“Substantial evidence is such relevant evidence as a reasonable mind might accept as adequate to support a conclusion.” Langley, 373 F.3d at 1118; Hamlin, 365 F.3d at 1214; Doyal, 331 F.3d at 760. An ALJ's decision “is not based on substantial evidence if it is overwhelmed by other evidence in the record or if there is a mere scintilla of evidence supporting” it. Langley, 373 F.3d at 1118; Hamlin, 365 F.3d at 1214. While the Court may not re-weigh the evidence or try the issues de novo, its examination of the record must include “anything that may undercut or detract from the ALJ's findings in order to determine if the substantiality test has been met.” Grogan v. Barnhart, 399 F.3d 1257, 1262 (10th Cir. 2005). “The possibility of drawing two inconsistent conclusions from the evidence does not prevent [the ALJ]'s findings from being supported by substantial evidence.” Lax v. Astrue, 489 F.3d 1080, 1084 (10th Cir. 2007) (citing Zoltanski v. F.A.A., 372 F.3d 1195, 1200 (10th Cir. 2004)).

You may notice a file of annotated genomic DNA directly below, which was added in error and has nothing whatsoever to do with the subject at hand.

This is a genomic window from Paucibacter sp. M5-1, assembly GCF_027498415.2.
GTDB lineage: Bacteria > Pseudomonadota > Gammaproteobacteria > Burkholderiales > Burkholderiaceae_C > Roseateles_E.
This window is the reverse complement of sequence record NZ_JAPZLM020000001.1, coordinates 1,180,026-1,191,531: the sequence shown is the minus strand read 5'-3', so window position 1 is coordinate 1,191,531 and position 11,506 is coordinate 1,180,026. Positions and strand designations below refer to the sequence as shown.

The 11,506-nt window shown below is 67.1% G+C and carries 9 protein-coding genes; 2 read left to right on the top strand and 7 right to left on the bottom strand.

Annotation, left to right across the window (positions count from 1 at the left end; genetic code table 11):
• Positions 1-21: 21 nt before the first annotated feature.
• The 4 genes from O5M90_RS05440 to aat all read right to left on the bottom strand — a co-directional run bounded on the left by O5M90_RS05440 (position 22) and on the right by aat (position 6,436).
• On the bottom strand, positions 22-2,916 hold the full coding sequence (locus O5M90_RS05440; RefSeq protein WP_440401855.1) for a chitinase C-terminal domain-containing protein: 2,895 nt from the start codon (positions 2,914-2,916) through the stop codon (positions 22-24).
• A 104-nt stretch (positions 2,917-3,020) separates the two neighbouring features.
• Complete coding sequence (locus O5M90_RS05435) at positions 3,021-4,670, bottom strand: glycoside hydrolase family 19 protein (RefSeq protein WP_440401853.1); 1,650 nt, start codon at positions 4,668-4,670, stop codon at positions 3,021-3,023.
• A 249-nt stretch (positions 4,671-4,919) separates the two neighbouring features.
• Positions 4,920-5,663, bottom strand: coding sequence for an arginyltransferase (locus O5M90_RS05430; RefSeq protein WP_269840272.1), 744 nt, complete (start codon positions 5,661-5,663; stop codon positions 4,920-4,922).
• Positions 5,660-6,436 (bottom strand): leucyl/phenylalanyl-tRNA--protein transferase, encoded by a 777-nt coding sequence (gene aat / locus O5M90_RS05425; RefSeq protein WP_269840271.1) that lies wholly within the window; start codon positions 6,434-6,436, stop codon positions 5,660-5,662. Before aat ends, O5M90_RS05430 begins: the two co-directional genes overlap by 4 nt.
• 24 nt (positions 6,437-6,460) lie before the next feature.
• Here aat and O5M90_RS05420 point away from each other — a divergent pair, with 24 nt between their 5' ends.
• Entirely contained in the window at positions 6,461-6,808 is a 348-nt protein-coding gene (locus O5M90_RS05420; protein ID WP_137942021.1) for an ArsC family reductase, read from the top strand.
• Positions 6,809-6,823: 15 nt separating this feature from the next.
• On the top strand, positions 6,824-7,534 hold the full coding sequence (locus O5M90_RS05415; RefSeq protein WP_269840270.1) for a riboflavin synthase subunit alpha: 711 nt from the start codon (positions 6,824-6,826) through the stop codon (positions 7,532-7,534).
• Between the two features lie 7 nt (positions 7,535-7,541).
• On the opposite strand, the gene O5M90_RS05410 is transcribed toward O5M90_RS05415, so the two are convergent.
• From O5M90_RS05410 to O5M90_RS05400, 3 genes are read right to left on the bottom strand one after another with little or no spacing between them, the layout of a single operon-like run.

II. Applicable Law and Sequential Evaluation Process

         For purposes of supplemental security income and disability insurance benefits, a claimant establishes a disability when she is unable “to engage in any substantial gainful activity by reason of any medically determinable physical or mental impairment which can be expected to result in death or which has lasted or can be expected to last for a continuous period of not less than 12 months.” 42 U.S.C. § 423(d)(1)(A) (2015), 42 U.S.C. § 1382c(a)(3)(A) (2004); 20 C.F.R. §§ 404.1505(a), 416.905(a) (2012). In order to determine whether a claimant is disabled, the Commissioner follows a five-step sequential evaluation process (“SEP”). Bowen v. Yuckert, 482 U.S. 137, 140 (1987); 20 C.F.R. §§ 404.1520, 416.920 (2012).